Boolean operators allow you to combine your keywords into search query that the databases understand. The words AND, OR are the most commonly used Boolean operators. The third is NOT, which is difficult to use because it can exclude useful results.
AND combines your search terms and looks for them together in search result. Example: A search for Hip Hop Music AND Rap Music will retrieve records that have both keywords; Hip Hop Music and Rap Music.
OR separates your search terms, finding records that contain either keyword. Example: A search for Hip Hop Music OR Rap Music will retrieve records that contain just one of the search terms as well as records with both of the search terms.
NOT finds records that only have the first keyword, excluding the second keyword. Example: A search for Rap NOT Country will find only records containing the Rap but not the second keyword. However if there was an article title: Why Rap Music Tells a Better Story Than Country Music, the database will ignore the article even though it is useful because of the use of the Boolean Operator NOT. I do NOT recommend use of this Boolean Operator, it can be too exclusive and hurt your research.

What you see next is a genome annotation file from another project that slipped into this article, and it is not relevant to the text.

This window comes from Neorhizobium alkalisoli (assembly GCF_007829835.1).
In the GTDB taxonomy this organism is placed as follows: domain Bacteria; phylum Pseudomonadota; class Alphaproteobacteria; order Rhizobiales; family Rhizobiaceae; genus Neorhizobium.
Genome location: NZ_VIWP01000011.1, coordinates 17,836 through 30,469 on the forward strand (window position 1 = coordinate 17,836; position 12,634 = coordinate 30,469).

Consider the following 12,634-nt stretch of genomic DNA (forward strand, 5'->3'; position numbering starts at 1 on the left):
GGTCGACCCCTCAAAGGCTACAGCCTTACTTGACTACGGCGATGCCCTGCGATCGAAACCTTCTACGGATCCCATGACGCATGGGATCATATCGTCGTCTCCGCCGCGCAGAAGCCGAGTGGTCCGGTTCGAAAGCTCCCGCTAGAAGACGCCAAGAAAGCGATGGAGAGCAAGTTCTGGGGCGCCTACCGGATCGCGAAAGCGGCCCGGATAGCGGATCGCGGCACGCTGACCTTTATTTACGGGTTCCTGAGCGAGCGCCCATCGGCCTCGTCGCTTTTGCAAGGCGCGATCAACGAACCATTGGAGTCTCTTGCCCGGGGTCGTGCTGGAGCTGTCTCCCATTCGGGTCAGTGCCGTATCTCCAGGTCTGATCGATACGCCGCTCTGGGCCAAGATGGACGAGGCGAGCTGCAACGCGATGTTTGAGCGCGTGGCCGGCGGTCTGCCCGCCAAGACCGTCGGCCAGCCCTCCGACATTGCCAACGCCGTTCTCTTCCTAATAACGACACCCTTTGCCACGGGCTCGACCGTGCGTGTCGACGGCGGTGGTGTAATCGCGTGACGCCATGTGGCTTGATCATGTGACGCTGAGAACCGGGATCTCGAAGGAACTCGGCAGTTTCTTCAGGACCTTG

Question: I want to know more about music's influence on Urban Culture?
Your search should be constructed as an using Music AND Urban Culture. Your results will include records where both terms appear.
You can add an additional term to your search such as Los Angeles. Your search will be narrowed down to only have results that have all three words Music AND Urban Culture AND Los Angeles.
Question: I need to find information on Freeways?
Think of synonyms for the word, Freeways OR Highways will help you retrieve more results.
Question: I am look for information on Hybrid Cars?
By NESTING you can use both AND and OR: Hybrid AND (Cars OR vehicles)